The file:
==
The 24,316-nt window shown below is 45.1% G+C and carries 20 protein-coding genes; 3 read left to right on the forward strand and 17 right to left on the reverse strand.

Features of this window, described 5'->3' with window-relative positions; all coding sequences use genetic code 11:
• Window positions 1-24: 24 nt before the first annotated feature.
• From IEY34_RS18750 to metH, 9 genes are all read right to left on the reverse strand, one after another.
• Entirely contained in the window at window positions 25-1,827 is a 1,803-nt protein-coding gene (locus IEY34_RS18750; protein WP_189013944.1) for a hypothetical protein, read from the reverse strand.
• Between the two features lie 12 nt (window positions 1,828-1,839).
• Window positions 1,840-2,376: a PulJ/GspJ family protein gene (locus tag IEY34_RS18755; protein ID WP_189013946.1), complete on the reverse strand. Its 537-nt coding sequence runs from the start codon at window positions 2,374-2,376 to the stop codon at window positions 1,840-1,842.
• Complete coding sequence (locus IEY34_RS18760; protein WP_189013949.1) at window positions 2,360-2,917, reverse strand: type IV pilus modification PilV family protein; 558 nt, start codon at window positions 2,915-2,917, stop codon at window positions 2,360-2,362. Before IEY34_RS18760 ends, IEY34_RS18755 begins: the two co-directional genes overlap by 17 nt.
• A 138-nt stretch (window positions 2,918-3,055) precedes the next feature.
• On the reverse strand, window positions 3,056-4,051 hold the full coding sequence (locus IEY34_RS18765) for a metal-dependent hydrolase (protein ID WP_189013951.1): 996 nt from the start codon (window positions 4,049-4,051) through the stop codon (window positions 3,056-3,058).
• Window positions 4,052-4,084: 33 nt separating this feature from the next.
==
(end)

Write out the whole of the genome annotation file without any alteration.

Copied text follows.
The 24,316-nt window shown below is 45.1% G+C and carries 20 protein-coding genes; 3 read left to right on the forward strand and 17 right to left on the reverse strand.

Features of this window, described 5'->3' with window-relative positions; all coding sequences use genetic code 11:
• Window positions 1-24: 24 nt before the first annotated feature.
• From IEY34_RS18750 to metH, 9 genes are all read right to left on the reverse strand, one after another.
• Entirely contained in the window at window positions 25-1,827 is a 1,803-nt protein-coding gene (locus IEY34_RS18750; protein WP_189013944.1) for a hypothetical protein, read from the reverse strand.
• Between the two features lie 12 nt (window positions 1,828-1,839).
• Window positions 1,840-2,376: a PulJ/GspJ family protein gene (locus tag IEY34_RS18755; protein ID WP_189013946.1), complete on the reverse strand. Its 537-nt coding sequence runs from the start codon at window positions 2,374-2,376 to the stop codon at window positions 1,840-1,842.
• Complete coding sequence (locus IEY34_RS18760; protein WP_189013949.1) at window positions 2,360-2,917, reverse strand: type IV pilus modification PilV family protein; 558 nt, start codon at window positions 2,915-2,917, stop codon at window positions 2,360-2,362. Before IEY34_RS18760 ends, IEY34_RS18755 begins: the two co-directional genes overlap by 17 nt.
• A 138-nt stretch (window positions 2,918-3,055) precedes the next feature.
• On the reverse strand, window positions 3,056-4,051 hold the full coding sequence (locus IEY34_RS18765) for a metal-dependent hydrolase (protein ID WP_189013951.1): 996 nt from the start codon (window positions 4,049-4,051) through the stop codon (window positions 3,056-3,058).
• Window positions 4,052-4,084: 33 nt separating this feature from the next.